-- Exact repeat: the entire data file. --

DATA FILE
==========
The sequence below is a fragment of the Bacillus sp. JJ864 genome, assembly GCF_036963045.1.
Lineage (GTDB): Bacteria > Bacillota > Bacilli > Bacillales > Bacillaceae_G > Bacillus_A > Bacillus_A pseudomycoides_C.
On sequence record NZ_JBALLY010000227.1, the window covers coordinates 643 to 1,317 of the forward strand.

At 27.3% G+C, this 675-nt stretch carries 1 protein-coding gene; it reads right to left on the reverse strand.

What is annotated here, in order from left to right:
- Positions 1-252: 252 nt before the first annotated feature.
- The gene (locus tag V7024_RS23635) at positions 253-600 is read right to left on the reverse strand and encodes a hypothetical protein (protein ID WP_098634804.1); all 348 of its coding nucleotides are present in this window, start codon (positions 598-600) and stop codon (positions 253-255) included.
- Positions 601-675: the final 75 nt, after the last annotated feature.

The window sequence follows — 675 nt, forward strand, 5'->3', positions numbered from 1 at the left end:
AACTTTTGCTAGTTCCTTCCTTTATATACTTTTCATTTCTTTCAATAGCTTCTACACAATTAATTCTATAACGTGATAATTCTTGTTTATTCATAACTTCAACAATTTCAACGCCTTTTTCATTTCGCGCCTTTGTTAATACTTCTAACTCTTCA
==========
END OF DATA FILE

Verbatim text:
The sequence below is a fragment of the Bacillus sp. JJ864 genome, assembly GCF_036963045.1.
Lineage (GTDB): Bacteria > Bacillota > Bacilli > Bacillales > Bacillaceae_G > Bacillus_A > Bacillus_A pseudomycoides_C.
On sequence record NZ_JBALLY010000227.1, the window covers coordinates 643 to 1,317 of the forward strand.

At 27.3% G+C, this 675-nt stretch carries 1 protein-coding gene; it reads right to left on the reverse strand.

What is annotated here, in order from left to right:
- Positions 1-252: 252 nt before the first annotated feature.
- The gene (locus tag V7024_RS23635) at positions 253-600 is read right to left on the reverse strand and encodes a hypothetical protein (protein ID WP_098634804.1); all 348 of its coding nucleotides are present in this window, start codon (positions 598-600) and stop codon (positions 253-255) included.
- Positions 601-675: the final 75 nt, after the last annotated feature.

The window sequence follows — 675 nt, forward strand, 5'->3', positions numbered from 1 at the left end:
AACTTTTGCTAGTTCCTTCCTTTATATACTTTTCATTTCTTTCAATAGCTTCTACACAATTAATTCTATAACGTGATAATTCTTGTTTATTCATAACTTCAACAATTTCAACGCCTTTTTCATTTCGCGCCTTTGTTAATACTTCTAACTCTTCA